Laos. A large pond collapsed in southern Laos on July 23 and at least 30 people died. Dozens were reported missing while several thousand people became homeless downstream in Champassak and Attapeu provinces. Construction managers claimed that heavy monsoon rains were a contributing cause of the accident, while government officials thought the construction was deficient.
- According to Abbreviationfinder: LAO is an three letter acronym for Laos.
According to Countryaah.com, Vientiane is the capital city of Laos, a country located in Southeastern Asia. Laos plans to construct 140 dams, mostly in tributaries to the Mekong River, to expand hydropower and become Southeast Asia’s “battery” and export electric power to neighboring China, Thailand and Vietnam.
Floods caused by the monsoon rains also affected other provinces. Agriculture, housing, schools and other infrastructure were destroyed.
In July, the UN Human Rights Council criticized Laos for enforced disappearances, arbitrary arrests, deficiencies in freedom of speech and assembly, conditions in prisons, the right to vote and how minorities are treated. It was the Council’s first review of Laos since the country adopted in 2009 the United Nations Convention on Civil and Political Rights.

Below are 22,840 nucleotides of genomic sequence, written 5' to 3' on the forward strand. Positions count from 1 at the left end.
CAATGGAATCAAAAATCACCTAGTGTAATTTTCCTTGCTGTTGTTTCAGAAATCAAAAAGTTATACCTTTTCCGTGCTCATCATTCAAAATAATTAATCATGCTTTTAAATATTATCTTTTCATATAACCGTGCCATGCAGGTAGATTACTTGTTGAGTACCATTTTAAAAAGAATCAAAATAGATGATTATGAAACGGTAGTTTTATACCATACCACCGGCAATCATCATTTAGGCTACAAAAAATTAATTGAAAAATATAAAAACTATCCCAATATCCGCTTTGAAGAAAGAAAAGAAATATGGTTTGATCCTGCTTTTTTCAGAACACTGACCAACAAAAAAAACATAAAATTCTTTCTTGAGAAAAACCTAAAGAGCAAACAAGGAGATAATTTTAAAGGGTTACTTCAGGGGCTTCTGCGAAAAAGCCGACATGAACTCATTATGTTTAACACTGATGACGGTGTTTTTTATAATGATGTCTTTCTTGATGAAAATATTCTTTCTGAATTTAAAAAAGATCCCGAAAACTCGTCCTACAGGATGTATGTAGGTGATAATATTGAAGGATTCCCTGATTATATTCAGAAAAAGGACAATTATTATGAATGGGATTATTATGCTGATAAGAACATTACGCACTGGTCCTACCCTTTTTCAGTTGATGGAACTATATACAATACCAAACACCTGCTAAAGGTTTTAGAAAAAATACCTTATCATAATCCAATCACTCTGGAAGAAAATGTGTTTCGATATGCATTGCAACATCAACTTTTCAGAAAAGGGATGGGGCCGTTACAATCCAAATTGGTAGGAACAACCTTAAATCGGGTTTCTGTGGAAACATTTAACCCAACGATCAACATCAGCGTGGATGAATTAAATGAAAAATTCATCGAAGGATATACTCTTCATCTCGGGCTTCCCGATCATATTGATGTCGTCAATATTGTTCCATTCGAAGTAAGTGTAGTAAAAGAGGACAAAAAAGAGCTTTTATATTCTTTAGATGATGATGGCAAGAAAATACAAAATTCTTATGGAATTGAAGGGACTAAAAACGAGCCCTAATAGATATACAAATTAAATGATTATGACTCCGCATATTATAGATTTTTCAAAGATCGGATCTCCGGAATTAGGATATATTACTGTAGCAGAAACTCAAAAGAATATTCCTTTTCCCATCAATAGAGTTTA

The Lao People’s Democratic Republic is a country in Southeast Asia that has no access to the sea, but is crossed by numerous rivers including the Mekong, which is the largest watercourse in the region to which it gives its name and interior of which often contributes to marking the border line between the various states. Remained physically and politically isolated until the second half of the nineties, with the lack of Soviet support, with the accession to the Association of Southeast Asian Nations (ASEAN), the country has veered towards integration regional and international. Also at the regional level, Laos has established solid relations with the communist parties of neighboring China and Vietnam. Both countries, which provide Laos with economic and military aid in exchange for access to its natural resources, investment flows into the country are progressively increasing, through state-owned companies specializing in the energy, mining and infrastructure sectors. Relations with Thailand, Laos’ largest trading partner, have improved markedly since the mid-1990s and subsequently the two countries signed a series of agreements on the joint management of various issues: coordination of border controls, planning of building plans. shared, management of the health emergency linked to avian flu and resolution of the issue of ethnic Hmong refugees. However, the traditional mistrust towards Thailand remains, a country from which Laos absolutely aims to distinguish itself in order to affirm its identity. Relations with the United States have recently been consolidated and in June 2010, for the first time since 1975, a Laotian delegation paid an official visit to Washington. The government’s choice to abandon economic isolation is very recent, so much so that the country, still little exposed to international markets, has not suffered the negative effects of the global financial crisis, registering growth rates in the 2008-09 two-year period (respectively 7, 8% and 7.5%) in line with the trend of the last decade. According to IMF estimates, the country closed 2015 with a growth of 7.5% which allows the country to maintain its title as one of the fastest economies in the ASEAN area. At the end of 2012, Laos experienced three historical events. On October 26, the WTO’s yes to membership arrived after 15 years of waiting, and on November 5-6 Vientiane hosted the ninth appointment of the Asia-Europe Meeting, which was the largest event ever for the country. Finally, after years of uncertainty, on November 7 the ribbon was cut for the construction of the Xayaburi dam, which will be the first along the main course of the Mekong except for those already built in China. Considering the morphology of the territory, as well as the great availability of waterways, the hydroelectric sector represents a great potential for the country which, in fact, aims to drastically increase its production in the coming years. Laos is also rich in mineral deposits consisting mainly of gold, tin, copper, limestone and gypsum. The sector accounts for a large part of the foreign direct investments towards Laos coming mainly from China and Australia, as well as a share equal to about half of the exports. Mining and hydroelectricity have therefore played a primary role in economic development and in the achievement of the Millennium Development Goals as well as in the imminent exit of Laos from the category of least developed countries, which the government is setting itself for 2020.